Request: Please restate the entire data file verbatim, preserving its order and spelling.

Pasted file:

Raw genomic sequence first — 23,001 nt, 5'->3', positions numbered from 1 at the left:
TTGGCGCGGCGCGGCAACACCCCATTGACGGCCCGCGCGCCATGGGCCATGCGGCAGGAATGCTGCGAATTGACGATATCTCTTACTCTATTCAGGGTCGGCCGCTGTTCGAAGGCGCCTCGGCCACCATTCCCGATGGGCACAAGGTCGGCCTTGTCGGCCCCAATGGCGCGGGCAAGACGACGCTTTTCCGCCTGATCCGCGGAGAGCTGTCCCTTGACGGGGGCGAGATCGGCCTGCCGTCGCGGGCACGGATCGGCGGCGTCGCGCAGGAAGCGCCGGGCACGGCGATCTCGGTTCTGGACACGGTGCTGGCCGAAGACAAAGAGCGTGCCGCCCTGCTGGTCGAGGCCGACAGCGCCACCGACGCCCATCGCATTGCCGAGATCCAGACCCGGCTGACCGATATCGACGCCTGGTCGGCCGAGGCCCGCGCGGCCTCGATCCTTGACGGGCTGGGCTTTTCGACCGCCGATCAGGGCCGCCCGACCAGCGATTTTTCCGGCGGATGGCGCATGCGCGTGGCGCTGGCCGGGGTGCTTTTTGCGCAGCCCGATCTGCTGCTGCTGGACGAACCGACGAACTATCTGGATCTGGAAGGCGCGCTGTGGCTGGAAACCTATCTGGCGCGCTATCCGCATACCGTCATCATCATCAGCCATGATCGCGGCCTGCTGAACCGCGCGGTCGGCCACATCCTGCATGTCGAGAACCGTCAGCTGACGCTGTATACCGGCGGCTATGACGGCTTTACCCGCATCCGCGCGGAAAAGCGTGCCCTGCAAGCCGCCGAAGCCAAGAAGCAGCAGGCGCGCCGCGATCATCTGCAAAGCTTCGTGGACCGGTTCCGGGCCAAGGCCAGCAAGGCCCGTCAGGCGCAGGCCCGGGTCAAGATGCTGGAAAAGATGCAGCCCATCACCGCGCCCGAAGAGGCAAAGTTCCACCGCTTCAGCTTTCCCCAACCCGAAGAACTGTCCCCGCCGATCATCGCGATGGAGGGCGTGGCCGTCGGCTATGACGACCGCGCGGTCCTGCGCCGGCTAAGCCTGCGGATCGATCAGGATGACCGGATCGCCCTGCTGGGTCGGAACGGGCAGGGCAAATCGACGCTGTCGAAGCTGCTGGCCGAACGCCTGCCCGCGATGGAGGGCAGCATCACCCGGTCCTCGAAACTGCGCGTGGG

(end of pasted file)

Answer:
Raw genomic sequence first — 23,001 nt, 5'->3', positions numbered from 1 at the left:
TTGGCGCGGCGCGGCAACACCCCATTGACGGCCCGCGCGCCATGGGCCATGCGGCAGGAATGCTGCGAATTGACGATATCTCTTACTCTATTCAGGGTCGGCCGCTGTTCGAAGGCGCCTCGGCCACCATTCCCGATGGGCACAAGGTCGGCCTTGTCGGCCCCAATGGCGCGGGCAAGACGACGCTTTTCCGCCTGATCCGCGGAGAGCTGTCCCTTGACGGGGGCGAGATCGGCCTGCCGTCGCGGGCACGGATCGGCGGCGTCGCGCAGGAAGCGCCGGGCACGGCGATCTCGGTTCTGGACACGGTGCTGGCCGAAGACAAAGAGCGTGCCGCCCTGCTGGTCGAGGCCGACAGCGCCACCGACGCCCATCGCATTGCCGAGATCCAGACCCGGCTGACCGATATCGACGCCTGGTCGGCCGAGGCCCGCGCGGCCTCGATCCTTGACGGGCTGGGCTTTTCGACCGCCGATCAGGGCCGCCCGACCAGCGATTTTTCCGGCGGATGGCGCATGCGCGTGGCGCTGGCCGGGGTGCTTTTTGCGCAGCCCGATCTGCTGCTGCTGGACGAACCGACGAACTATCTGGATCTGGAAGGCGCGCTGTGGCTGGAAACCTATCTGGCGCGCTATCCGCATACCGTCATCATCATCAGCCATGATCGCGGCCTGCTGAACCGCGCGGTCGGCCACATCCTGCATGTCGAGAACCGTCAGCTGACGCTGTATACCGGCGGCTATGACGGCTTTACCCGCATCCGCGCGGAAAAGCGTGCCCTGCAAGCCGCCGAAGCCAAGAAGCAGCAGGCGCGCCGCGATCATCTGCAAAGCTTCGTGGACCGGTTCCGGGCCAAGGCCAGCAAGGCCCGTCAGGCGCAGGCCCGGGTCAAGATGCTGGAAAAGATGCAGCCCATCACCGCGCCCGAAGAGGCAAAGTTCCACCGCTTCAGCTTTCCCCAACCCGAAGAACTGTCCCCGCCGATCATCGCGATGGAGGGCGTGGCCGTCGGCTATGACGACCGCGCGGTCCTGCGCCGGCTAAGCCTGCGGATCGATCAGGATGACCGGATCGCCCTGCTGGGTCGGAACGGGCAGGGCAAATCGACGCTGTCGAAGCTGCTGGCCGAACGCCTGCCCGCGATGGAGGGCAGCATCACCCGGTCCTCGAAACTGCGCGTGGG